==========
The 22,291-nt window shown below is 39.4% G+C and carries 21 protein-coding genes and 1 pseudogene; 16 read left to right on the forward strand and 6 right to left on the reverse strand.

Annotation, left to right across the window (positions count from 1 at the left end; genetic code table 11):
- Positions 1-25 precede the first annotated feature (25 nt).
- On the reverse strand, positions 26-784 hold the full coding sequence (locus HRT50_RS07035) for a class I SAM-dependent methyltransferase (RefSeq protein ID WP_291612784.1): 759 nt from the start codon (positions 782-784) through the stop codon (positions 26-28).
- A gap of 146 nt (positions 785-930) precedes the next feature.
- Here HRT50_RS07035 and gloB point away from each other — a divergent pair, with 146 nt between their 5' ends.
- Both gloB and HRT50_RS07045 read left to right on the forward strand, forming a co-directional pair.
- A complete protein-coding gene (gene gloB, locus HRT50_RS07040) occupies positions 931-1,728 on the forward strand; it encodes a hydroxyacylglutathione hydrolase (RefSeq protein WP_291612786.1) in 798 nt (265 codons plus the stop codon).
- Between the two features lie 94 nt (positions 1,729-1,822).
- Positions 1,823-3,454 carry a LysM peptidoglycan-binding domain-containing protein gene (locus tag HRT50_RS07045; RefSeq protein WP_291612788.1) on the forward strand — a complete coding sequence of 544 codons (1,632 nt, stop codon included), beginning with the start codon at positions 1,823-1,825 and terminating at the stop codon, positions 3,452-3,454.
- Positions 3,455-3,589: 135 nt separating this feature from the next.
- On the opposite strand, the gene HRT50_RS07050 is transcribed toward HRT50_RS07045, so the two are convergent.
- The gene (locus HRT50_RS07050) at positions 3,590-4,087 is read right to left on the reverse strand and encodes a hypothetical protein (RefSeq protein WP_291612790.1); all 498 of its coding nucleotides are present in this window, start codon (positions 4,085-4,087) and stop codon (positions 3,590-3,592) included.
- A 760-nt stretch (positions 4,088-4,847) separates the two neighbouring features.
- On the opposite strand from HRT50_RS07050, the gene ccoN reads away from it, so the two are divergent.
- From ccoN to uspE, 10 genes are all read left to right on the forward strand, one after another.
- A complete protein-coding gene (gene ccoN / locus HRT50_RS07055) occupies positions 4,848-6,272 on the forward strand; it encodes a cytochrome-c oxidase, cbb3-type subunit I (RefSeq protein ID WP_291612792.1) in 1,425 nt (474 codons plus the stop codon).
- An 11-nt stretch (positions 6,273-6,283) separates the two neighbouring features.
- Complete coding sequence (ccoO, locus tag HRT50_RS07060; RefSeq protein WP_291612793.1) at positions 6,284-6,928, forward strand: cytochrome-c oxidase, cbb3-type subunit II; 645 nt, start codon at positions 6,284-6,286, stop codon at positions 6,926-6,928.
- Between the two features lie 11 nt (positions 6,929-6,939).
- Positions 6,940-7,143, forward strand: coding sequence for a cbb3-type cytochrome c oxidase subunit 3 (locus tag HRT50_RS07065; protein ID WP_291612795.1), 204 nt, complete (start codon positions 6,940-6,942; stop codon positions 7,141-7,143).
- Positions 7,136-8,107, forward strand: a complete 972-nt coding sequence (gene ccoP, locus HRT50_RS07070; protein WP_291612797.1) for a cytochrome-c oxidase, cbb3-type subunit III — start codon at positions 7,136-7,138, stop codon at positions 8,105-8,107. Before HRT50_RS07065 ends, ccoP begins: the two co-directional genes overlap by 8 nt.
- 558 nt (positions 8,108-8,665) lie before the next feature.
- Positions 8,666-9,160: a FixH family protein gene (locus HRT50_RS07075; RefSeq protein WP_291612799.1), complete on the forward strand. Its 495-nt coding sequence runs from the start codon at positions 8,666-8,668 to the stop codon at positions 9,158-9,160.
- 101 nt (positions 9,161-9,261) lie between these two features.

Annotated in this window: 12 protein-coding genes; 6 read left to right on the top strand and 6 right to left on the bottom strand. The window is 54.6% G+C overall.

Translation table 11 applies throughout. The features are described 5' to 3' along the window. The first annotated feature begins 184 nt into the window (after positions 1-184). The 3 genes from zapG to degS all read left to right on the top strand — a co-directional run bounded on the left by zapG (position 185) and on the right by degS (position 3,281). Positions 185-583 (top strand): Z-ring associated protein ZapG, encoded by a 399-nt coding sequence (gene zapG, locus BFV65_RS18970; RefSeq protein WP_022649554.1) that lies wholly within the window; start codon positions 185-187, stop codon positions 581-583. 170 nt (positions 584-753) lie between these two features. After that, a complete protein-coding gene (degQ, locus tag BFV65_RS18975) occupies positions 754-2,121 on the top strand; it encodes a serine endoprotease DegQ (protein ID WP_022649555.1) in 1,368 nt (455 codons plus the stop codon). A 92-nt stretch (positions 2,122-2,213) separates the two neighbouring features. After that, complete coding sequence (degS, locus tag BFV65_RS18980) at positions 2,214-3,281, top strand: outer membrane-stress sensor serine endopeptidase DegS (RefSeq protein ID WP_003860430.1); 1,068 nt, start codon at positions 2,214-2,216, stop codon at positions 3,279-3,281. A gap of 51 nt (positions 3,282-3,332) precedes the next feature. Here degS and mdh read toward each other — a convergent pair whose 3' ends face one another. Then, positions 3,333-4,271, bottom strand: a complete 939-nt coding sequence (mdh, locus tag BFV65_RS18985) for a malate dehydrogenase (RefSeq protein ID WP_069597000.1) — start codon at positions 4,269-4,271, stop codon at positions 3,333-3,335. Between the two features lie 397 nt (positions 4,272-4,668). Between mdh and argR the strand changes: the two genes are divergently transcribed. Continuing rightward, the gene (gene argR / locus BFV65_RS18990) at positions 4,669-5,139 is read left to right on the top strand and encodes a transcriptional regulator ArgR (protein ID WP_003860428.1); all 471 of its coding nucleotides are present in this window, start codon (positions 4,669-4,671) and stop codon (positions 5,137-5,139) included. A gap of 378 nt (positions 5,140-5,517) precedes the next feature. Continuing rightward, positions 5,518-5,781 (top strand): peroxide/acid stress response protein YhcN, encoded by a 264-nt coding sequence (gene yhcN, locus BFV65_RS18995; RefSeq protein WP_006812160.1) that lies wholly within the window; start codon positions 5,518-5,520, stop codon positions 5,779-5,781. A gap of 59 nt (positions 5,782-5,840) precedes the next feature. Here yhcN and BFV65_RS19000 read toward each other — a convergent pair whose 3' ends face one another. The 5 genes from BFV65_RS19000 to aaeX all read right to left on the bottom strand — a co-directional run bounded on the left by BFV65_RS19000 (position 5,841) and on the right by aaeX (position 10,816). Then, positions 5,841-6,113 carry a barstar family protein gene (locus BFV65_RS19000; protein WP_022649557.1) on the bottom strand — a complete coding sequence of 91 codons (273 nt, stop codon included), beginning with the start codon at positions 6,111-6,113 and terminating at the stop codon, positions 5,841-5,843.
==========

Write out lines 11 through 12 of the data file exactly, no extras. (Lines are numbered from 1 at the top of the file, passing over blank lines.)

- Positions 3,455-3,589: 135 nt separating this feature from the next.
- On the opposite strand, the gene HRT50_RS07050 is transcribed toward HRT50_RS07045, so the two are convergent.